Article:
I’ve also added a couple of features that aren’t available in the baseline tool.

One that would be easy to add to the Morsulus code is a --min-score parameter, including shortcuts for --exact, which only returns items that match all of the provided search terms, and --close, which includes items that have at most one difference; both of these just set the minimum score based on the maximum possible weight.

A new feature that would be more difficult to add to the Morsulus scripts is the ability to search for any of several headings at once, for example --armory "ROSE|FOIL-6", or even to search for any heading at all, such as looking for any sable tertiary with --armory "*:sable:tertiary".

The code is available under a permissive open-source license so feel free to use or modify it as you would like.

Interfaces to the Armorial Database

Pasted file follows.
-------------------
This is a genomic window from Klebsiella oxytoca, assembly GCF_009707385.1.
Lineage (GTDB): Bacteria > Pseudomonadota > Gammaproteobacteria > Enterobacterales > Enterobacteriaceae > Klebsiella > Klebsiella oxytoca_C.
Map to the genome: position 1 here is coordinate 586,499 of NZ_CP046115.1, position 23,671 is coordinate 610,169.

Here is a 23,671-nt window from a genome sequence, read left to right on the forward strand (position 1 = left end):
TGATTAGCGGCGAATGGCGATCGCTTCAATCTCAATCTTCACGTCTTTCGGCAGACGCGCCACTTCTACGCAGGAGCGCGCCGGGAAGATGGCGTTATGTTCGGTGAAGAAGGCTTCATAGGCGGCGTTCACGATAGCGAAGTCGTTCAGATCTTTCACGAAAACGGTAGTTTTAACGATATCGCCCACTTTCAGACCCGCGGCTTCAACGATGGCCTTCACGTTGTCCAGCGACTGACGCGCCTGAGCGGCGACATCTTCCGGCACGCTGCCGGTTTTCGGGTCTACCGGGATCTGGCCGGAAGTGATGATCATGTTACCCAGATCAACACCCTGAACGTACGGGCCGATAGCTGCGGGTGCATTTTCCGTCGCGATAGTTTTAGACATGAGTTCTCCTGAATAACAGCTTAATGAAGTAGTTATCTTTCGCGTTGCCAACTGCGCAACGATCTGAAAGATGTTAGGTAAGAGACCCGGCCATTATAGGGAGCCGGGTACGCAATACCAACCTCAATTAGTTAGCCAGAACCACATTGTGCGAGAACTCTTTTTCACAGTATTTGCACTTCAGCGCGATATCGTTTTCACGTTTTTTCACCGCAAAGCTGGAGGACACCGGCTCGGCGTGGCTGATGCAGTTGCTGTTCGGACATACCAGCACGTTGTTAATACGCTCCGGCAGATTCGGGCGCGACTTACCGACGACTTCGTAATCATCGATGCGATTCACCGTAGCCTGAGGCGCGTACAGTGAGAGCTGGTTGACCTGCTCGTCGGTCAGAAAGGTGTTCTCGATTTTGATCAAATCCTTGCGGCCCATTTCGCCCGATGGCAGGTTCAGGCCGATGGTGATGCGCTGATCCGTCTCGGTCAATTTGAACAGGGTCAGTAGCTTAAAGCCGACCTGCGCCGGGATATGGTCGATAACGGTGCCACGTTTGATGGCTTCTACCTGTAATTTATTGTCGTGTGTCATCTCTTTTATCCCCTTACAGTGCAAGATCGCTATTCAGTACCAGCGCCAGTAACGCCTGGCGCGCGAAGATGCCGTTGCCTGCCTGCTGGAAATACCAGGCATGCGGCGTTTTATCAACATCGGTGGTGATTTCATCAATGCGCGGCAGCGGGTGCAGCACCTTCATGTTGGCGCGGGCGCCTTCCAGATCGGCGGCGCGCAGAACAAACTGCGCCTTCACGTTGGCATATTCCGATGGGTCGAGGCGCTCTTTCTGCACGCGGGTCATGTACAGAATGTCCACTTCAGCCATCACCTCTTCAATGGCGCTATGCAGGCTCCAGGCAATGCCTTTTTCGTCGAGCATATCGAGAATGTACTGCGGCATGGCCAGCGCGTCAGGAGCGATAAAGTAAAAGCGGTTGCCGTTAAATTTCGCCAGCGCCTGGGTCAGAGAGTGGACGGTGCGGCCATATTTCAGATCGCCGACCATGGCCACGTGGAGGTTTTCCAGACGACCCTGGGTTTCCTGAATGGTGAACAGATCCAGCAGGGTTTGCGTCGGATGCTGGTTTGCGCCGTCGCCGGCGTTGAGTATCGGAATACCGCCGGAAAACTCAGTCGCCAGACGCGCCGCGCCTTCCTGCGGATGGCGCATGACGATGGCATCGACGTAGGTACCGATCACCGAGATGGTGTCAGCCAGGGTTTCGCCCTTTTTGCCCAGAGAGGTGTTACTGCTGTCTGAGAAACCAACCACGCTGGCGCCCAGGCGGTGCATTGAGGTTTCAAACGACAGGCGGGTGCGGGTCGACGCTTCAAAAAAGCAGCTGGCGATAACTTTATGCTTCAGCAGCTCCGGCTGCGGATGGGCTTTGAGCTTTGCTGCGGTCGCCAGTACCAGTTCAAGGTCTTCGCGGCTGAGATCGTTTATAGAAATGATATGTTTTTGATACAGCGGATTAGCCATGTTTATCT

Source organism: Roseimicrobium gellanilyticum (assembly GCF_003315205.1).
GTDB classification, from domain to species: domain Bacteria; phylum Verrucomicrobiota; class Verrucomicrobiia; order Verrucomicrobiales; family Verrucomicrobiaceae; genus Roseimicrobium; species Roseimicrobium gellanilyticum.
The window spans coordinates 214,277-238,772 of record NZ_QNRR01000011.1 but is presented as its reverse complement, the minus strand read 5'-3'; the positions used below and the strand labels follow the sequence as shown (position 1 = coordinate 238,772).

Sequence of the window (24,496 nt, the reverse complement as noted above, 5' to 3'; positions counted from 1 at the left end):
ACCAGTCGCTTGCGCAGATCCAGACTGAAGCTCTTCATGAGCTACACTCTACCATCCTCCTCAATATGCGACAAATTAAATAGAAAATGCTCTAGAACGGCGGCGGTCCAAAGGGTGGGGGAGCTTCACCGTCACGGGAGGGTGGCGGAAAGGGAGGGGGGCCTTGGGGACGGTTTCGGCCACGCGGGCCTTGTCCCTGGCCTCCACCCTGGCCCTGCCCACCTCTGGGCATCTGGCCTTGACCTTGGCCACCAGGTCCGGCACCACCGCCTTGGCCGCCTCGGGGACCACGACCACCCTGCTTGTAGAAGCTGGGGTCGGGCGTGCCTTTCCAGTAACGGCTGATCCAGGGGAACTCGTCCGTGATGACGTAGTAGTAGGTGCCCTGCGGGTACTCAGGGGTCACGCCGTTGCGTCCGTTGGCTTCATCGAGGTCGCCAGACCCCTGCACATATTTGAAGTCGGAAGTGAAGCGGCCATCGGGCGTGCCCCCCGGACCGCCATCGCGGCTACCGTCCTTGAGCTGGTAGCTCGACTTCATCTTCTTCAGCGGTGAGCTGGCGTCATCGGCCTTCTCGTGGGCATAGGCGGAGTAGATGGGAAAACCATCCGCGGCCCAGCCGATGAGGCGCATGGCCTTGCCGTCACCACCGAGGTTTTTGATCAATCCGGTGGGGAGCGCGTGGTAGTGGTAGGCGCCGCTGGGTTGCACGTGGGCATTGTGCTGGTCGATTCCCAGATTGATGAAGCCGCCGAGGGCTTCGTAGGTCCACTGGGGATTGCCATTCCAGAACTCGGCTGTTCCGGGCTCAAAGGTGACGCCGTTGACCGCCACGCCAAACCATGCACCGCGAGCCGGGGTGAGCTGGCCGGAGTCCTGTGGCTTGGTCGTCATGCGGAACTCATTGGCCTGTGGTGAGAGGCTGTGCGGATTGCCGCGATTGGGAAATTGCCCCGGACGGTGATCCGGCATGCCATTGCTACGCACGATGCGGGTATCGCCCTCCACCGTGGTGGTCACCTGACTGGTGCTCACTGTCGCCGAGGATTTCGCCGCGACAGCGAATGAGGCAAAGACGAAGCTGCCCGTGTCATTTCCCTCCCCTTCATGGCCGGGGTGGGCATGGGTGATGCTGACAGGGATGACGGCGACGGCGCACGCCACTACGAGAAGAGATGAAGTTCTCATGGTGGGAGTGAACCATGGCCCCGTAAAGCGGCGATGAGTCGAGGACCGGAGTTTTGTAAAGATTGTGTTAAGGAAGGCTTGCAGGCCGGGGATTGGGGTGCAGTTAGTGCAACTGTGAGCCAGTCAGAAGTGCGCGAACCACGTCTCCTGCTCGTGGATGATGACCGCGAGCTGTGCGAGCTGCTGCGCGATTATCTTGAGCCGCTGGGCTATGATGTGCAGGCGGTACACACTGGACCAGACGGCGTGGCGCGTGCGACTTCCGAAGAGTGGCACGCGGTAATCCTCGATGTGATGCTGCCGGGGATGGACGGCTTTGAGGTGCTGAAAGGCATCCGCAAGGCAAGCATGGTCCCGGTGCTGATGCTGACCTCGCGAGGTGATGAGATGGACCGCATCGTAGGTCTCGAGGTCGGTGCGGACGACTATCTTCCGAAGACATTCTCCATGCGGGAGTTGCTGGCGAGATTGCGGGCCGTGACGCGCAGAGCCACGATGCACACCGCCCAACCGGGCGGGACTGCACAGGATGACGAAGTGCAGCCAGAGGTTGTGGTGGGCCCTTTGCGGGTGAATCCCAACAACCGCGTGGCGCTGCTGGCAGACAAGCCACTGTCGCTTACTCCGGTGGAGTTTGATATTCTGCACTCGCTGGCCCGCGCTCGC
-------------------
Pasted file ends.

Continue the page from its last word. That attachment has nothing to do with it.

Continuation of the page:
I’m working on some possible improvements to the web interface used to search the SCA’s heraldic database, known colloquially as the “O and A,” short for “Ordinary and Armorial.”

(Traditionally, an armorial is a printed listing of armory registrations with their blazons and the names of their holders; mundane armorials typically include all, or all of the notable, registrations within a certain heraldic jurisdiction. An armorial is typically organized alphabetically by the holder’s name; in contrast an ordinary is a specialized index used for looking up armory based on its blazon or appearance, grouping registrations under their primary charges.)

For decades the SCA’s armorial database has been maintained and distributed as a delimited text file, but searching it by hand in this format is inconvenient.

Periodically the database has been converted to a PDF file that could be printed for reference by heraldic consultation tables at events without internet access, but the alphabetical armorial and indexed ordinary both grew to over a thousand pages long, which makes it impractical to print up-to-date versions on a regular basis.